Summer students dive into forest management
Aug. 2, 2018 - TimberWest is once again a classroom to a group of excited summer students, eager to further their knowledge of the forest industry.
August 2, 2018 By TimberWest
A select group of students are receiving a hands-on experience in silviculture, forest engineering, and forest biology while assisting the company’s operations in Nanaimo and Campbell River locations.
Benefitting from an exchange of knowledge and invaluable professional experience, students’ responsibilities are as varied as B.C.’s coastal biodiversity. From workshops in climate change to overseeing drone flights and monitoring artificial bear dens, TimberWest encourages participation in a variety of tasks.
Students learn about the environmental conditions of various plant species — why some thrive while others require maintenance, given ecological constraints. Reforestation is a keen area of interest among summer interns, and one that is of particular concern to the public. Planning and creating a forest to meet a complex set of requirements such as environmental needs, First Nations values and wildlife habitat is a challenge. At TimberWest, students learn about managing the forest for these values. “Hearing about all the learning opportunities available at TimberWest, I have no doubt that all of my questions, and more, will be answered,” says Breagh Kobayashi, summer student at the Campbell River location.”
The Coastal Silviculture Committee Summer Workshop, based out of Campbell River, provides insight into one of today’s most pressing questions — climate change, and how to ensure that the young stands adapt to the changing conditions. During his summer placement, Lyle Ahenakew learned that a “transitional shift from geographically based seed transfer to a climate-based seed transfer system” is a new tool for combatting global warming. “[Mitigating] climate change by moving seeds based on latitude, temperature, and precipitation so they are planted in climates where they are currently best adapted” is also a reforestation strategy that students learn about during their summer placement with TimberWest.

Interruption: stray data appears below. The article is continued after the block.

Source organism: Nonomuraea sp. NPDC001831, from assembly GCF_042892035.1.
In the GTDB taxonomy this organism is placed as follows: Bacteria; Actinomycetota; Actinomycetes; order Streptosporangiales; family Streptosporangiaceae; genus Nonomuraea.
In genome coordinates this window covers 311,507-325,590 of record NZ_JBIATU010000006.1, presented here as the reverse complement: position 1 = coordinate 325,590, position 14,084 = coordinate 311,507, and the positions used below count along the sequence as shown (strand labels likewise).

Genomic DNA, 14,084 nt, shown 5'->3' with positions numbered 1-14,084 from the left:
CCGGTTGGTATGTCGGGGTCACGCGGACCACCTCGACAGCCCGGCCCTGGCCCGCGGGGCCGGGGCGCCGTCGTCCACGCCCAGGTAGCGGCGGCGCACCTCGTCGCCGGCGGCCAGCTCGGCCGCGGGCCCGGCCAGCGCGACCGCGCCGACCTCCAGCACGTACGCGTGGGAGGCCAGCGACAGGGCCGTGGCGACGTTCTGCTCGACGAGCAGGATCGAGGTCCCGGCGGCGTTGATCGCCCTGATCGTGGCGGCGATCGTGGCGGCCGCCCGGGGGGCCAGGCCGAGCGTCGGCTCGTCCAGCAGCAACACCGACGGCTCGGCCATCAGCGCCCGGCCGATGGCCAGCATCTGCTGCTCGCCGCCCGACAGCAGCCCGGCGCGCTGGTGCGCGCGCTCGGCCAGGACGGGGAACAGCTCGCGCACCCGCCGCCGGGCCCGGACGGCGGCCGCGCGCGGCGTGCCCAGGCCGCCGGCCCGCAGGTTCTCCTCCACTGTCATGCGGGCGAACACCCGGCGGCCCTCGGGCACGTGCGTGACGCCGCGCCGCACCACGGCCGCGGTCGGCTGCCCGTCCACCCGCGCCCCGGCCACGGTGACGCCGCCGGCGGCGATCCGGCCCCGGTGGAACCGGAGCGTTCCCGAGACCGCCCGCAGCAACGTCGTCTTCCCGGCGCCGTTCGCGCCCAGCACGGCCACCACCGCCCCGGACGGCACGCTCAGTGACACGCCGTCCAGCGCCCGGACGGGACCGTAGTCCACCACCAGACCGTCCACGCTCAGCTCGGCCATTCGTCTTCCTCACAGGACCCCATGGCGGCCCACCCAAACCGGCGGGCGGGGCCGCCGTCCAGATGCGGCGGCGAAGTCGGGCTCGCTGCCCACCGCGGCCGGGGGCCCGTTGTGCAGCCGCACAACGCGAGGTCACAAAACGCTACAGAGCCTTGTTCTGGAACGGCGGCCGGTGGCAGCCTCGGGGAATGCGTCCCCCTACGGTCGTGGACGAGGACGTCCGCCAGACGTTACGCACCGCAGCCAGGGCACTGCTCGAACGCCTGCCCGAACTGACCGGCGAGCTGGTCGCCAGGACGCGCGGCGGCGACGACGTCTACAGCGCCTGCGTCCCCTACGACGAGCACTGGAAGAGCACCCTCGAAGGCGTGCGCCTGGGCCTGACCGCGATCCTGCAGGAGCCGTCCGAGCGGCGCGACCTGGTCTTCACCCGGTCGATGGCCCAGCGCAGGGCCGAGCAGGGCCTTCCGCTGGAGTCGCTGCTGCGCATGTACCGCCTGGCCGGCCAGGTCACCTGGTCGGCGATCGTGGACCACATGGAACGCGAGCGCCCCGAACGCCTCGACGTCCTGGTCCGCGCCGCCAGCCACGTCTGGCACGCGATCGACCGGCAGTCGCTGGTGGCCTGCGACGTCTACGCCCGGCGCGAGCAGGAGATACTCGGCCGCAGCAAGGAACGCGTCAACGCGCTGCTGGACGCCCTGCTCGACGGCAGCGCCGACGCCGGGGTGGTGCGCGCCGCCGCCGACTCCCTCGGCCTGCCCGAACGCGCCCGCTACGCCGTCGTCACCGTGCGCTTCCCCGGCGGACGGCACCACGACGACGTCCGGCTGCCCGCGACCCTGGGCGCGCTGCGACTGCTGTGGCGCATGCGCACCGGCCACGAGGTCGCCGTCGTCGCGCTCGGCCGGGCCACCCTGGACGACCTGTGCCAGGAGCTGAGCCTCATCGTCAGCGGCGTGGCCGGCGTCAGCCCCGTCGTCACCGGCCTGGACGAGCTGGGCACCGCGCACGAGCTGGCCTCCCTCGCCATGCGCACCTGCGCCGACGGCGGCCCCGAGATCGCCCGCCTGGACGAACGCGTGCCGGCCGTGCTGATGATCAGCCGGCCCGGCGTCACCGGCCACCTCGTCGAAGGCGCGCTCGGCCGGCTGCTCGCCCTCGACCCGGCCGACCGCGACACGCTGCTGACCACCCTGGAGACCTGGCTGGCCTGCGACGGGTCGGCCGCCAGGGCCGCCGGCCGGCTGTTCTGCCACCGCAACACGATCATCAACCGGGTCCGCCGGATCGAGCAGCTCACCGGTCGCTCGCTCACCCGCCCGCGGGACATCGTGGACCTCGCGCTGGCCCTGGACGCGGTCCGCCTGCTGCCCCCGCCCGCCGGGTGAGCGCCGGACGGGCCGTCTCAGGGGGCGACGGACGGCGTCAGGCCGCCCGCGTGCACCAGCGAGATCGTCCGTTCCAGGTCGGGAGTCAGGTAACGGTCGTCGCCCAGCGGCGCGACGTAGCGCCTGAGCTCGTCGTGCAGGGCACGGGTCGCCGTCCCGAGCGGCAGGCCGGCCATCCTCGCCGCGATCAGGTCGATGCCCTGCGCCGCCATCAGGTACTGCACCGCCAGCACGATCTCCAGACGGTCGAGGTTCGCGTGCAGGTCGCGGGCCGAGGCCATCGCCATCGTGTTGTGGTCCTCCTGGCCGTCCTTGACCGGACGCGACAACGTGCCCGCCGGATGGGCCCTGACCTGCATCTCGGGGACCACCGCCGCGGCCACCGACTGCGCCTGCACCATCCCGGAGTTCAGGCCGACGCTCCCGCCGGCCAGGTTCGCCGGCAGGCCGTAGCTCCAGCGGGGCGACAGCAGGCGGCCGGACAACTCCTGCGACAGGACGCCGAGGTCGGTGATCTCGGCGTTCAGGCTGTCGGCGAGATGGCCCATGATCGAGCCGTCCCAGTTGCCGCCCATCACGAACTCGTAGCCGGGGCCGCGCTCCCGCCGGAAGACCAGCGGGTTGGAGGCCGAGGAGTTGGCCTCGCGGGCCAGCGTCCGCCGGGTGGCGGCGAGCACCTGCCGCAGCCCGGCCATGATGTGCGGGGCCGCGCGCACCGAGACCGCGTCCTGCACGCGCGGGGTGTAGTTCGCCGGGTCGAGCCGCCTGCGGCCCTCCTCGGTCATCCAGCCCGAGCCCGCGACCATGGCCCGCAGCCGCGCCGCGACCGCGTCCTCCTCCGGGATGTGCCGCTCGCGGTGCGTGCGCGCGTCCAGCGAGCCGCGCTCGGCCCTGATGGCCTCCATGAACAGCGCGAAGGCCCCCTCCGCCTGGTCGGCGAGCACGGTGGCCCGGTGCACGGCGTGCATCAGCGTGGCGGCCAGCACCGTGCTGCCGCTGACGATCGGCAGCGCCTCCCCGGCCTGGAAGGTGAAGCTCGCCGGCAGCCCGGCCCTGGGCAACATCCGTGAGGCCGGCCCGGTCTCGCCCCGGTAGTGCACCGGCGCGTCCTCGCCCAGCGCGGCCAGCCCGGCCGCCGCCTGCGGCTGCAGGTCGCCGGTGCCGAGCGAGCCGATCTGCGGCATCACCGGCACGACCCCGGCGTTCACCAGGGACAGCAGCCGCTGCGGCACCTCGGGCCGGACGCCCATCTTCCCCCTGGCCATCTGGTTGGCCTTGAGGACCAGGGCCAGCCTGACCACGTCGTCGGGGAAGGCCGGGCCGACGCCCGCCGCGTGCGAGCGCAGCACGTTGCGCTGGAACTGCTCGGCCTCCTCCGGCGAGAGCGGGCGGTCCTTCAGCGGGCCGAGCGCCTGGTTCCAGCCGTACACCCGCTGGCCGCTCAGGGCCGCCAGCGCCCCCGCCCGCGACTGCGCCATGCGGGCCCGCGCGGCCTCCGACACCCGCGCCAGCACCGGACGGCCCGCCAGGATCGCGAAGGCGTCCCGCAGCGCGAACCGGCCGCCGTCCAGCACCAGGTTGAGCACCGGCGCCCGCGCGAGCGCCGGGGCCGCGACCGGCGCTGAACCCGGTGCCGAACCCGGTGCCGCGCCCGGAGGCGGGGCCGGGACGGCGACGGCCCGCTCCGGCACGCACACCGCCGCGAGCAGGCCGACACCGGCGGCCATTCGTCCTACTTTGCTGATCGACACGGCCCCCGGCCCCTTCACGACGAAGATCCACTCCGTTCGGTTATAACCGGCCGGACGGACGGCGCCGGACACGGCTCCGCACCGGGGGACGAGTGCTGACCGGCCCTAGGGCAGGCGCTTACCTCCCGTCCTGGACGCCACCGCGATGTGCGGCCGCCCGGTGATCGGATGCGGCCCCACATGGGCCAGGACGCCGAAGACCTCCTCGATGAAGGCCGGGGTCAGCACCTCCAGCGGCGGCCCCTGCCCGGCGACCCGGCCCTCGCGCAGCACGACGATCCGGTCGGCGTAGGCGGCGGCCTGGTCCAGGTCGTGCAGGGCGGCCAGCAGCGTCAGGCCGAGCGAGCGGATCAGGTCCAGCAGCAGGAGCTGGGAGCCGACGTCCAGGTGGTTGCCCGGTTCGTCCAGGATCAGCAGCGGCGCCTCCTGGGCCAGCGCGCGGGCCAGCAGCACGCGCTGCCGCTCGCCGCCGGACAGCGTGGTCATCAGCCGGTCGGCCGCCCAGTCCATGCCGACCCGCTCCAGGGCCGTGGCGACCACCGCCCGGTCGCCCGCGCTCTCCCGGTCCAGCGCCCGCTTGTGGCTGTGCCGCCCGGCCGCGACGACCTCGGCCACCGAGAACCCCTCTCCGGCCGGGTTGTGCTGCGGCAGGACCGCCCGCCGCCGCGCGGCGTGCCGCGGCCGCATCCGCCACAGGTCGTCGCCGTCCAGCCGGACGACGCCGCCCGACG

TimberWest’s summer program stretches beyond forestation as students get to monitor the habitats of species at risk, such as that of the Northern Goshawk, among other field responsibilities. “A number of ‘Goshawk Territories’ have been set aside from harvesting TimberWest and my job is to find nests and determine if the territory is still in use,” say Mack Hallworth, who is working as a member of the Environment and Resource Integration (ERI) team.
“I am pleased to be working in Nanaimo, B.C., for a company that values sustainable forest development, environmental stewardship and, most importantly, building and maintaining relationships with people,” says Marino Somerville, whose work this summer is primarily focused on engineering and operations. Inspection of bridges designed as resource roads is another of the responsibilities of the team, as over time, the bridges wear down due to vehicle use and weathering. “During each inspection, we consistently look out for any signs of bridge failure and instability.” This is why TimberWest has implemented a long-standing bridge inspection program. “One of the best parts I have found about my job is that I can balance my work load between field days and office days. Getting the opportunity to be outdoors and apply newly acquired knowledge from school puts things into perspective of how sophisticated the forest industry is.”
To Meghan Hilborn, “it’s the little things” that matter: “People walk by [and] say hello to us, or happily exchange a few words in the coffee room. These small events make me feel like I’m more than an expendable, temporary employee, inspiring me to work harder every day.”
Print this page